Founder of “Men of the Trees,” an organization formed to prevent the Bantu tribe in Kenya from destroying the forests and ruining their farmland. Utopians, it should be noted, are nothing if not busybodies. He initiated a ritual known as “Dance of the Trees,” which was apparently far more energetic than its rooted and log-like name would imply since it was meant to persuade the Bantu tribesman to stop cutting all that wood. Baker brought the movement back to England with the goal of planting a lot of trees to “develop physical, moral and spiritual qualities which are essential to the well-being of man.” The Men of the Trees exist today under the name, “International Tree Foundation.”

Muck and Mysticism

That’s how opponents of these “Eden” thinkers referred to their ideas: “muck and mysticism.”

But it wasn’t just all muck and mysticism, and they weren’t just Quixotic quacks. Many of their ideas were incorporated into the progressive mainstream. City planning in the 20th century, for instance, was heavily influenced by their ideas. They also had sympathizers among more staid thinkers and orthodox Christians such as Hilaire Belloc, whose Servile State paralleled a lot of their criticism, and G. K. Chesterton, whose G. K.’s Weekly would fuel the start of the Distributist League, which has heavy agrarian roots and beliefs.

And why do I find them interesting?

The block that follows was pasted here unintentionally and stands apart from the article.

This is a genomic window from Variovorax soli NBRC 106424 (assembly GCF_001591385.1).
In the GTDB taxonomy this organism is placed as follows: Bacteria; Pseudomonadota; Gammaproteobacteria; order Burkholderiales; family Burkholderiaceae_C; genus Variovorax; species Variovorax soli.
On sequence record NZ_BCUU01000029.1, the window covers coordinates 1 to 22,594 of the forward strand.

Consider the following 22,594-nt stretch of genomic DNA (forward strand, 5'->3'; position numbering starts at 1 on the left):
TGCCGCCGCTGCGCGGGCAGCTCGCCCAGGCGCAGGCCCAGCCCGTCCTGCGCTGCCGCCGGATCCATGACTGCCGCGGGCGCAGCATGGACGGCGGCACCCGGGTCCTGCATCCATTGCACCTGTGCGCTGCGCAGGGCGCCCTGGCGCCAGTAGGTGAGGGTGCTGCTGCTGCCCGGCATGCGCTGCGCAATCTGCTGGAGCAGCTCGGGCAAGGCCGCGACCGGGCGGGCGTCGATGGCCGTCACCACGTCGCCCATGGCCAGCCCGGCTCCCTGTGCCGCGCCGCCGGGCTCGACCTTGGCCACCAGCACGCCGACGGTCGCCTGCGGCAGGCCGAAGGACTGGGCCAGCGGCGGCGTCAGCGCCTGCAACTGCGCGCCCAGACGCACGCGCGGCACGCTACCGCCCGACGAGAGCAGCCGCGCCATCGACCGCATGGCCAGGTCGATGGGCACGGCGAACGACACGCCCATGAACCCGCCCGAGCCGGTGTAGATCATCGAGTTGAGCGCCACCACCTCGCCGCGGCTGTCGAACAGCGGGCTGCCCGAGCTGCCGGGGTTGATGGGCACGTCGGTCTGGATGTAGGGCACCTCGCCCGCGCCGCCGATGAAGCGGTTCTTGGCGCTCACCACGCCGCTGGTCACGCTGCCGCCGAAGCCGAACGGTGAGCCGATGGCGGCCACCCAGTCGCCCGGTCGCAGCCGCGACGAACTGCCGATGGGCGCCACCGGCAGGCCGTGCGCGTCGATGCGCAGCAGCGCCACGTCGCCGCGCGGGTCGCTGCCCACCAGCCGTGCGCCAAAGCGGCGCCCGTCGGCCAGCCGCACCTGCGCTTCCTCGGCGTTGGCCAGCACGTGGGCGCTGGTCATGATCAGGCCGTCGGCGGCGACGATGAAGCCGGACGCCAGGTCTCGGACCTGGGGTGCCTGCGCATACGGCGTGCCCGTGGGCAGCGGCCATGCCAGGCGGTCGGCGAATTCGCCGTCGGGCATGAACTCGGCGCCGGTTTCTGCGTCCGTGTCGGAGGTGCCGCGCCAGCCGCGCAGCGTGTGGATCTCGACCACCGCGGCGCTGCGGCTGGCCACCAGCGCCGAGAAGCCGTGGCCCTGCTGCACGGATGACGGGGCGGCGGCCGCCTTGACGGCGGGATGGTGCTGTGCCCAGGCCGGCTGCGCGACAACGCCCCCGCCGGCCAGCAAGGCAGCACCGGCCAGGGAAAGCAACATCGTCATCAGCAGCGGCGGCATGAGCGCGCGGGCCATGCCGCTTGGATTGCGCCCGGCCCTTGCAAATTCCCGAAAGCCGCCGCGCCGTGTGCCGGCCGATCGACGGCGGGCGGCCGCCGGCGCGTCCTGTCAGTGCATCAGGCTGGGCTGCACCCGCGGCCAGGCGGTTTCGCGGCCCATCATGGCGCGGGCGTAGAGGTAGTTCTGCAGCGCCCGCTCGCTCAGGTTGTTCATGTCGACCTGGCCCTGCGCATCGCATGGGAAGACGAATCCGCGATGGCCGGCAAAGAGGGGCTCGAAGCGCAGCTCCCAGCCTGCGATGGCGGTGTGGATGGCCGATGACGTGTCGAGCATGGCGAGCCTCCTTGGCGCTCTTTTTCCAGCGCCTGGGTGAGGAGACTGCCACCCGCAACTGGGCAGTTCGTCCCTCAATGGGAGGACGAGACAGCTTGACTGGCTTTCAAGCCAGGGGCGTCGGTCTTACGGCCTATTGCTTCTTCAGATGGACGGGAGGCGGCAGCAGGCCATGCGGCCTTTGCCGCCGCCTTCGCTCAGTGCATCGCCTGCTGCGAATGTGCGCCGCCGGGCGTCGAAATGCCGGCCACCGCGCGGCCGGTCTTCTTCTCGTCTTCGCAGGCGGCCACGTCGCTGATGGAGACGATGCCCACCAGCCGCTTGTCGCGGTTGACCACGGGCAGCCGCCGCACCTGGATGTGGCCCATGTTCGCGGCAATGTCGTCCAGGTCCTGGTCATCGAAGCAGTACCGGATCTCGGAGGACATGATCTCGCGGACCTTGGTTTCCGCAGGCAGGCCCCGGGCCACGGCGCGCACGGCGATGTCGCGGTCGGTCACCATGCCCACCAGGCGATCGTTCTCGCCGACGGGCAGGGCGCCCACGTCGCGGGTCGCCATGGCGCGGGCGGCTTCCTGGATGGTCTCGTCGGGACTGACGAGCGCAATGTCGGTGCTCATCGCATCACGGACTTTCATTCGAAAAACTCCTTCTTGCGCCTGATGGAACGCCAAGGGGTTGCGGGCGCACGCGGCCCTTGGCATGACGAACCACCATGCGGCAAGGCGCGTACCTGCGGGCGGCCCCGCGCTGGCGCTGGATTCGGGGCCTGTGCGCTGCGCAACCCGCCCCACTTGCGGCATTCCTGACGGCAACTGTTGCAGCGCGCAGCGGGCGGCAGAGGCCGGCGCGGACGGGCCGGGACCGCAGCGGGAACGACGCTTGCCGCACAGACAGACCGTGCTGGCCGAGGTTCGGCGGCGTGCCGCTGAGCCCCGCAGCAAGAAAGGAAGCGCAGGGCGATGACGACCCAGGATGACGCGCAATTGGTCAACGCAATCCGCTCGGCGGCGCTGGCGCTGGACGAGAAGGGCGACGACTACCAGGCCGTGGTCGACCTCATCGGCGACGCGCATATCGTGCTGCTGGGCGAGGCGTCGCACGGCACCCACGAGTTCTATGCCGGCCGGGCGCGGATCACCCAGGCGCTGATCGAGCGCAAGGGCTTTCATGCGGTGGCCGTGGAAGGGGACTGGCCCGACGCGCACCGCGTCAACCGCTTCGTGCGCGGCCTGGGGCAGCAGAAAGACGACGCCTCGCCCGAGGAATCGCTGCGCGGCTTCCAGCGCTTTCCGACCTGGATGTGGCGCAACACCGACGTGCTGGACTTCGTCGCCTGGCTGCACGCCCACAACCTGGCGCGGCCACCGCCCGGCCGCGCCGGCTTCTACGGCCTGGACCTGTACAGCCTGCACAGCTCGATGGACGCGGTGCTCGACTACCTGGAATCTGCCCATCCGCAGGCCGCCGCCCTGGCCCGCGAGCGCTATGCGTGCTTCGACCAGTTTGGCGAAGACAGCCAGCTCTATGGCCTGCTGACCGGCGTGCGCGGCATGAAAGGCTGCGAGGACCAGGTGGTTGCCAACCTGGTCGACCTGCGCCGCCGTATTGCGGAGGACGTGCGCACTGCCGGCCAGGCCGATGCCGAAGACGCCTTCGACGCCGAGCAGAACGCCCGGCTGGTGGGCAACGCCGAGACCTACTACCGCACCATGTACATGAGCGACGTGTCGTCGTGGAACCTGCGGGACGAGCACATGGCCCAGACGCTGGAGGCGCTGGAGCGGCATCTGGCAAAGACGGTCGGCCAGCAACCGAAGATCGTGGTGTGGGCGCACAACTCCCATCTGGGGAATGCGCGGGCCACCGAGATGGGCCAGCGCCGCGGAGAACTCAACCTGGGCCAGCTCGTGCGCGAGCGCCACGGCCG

Because they were progressives who embraced the irrational. Such a thing has a long tradition, going back at least the Renaissance, whose great magicians were often social reformers and progressives. The impetus was pushed underground when Isaac Casaubon showed in 1614 that the godfather of Renaissance magic, Hermes Trismegistus, wasn’t an ancient writer, but that’s all that happened to it. It didn’t go away. It was merely pushed underground so the rational empiricism of Francis Bacon and rational idealism of Descartes could occupy the entire field of polite discourse for the 300 years from 1614 to 1914, including the arena of politics.

When World War I shattered belief in rationality, the underground irrational erupted as people revolted against the world of rationality and its preoccupation with essence: things that can be defined, counted, and used.

It started looking to the irrational and existence in all areas, including the political but not just.

I believe our renewed interest in the irrational and existence was the reason God sent St. Therese of Lisieux and her existentialist Little Way when he did. I think it’s the reason the West has increasingly become interested in Eastern religions. I think it’s been the source of much mischief (the Beatniks, the 1960s, LSD), as well as literary expression and reception (J.D. Salinger, Flannery O’Connor, Robert Pirsig) and philosophical expression (Sarte, Camus, Derrida).

I’ll be exploring all these things—all these ways that existence struck back—in future columns.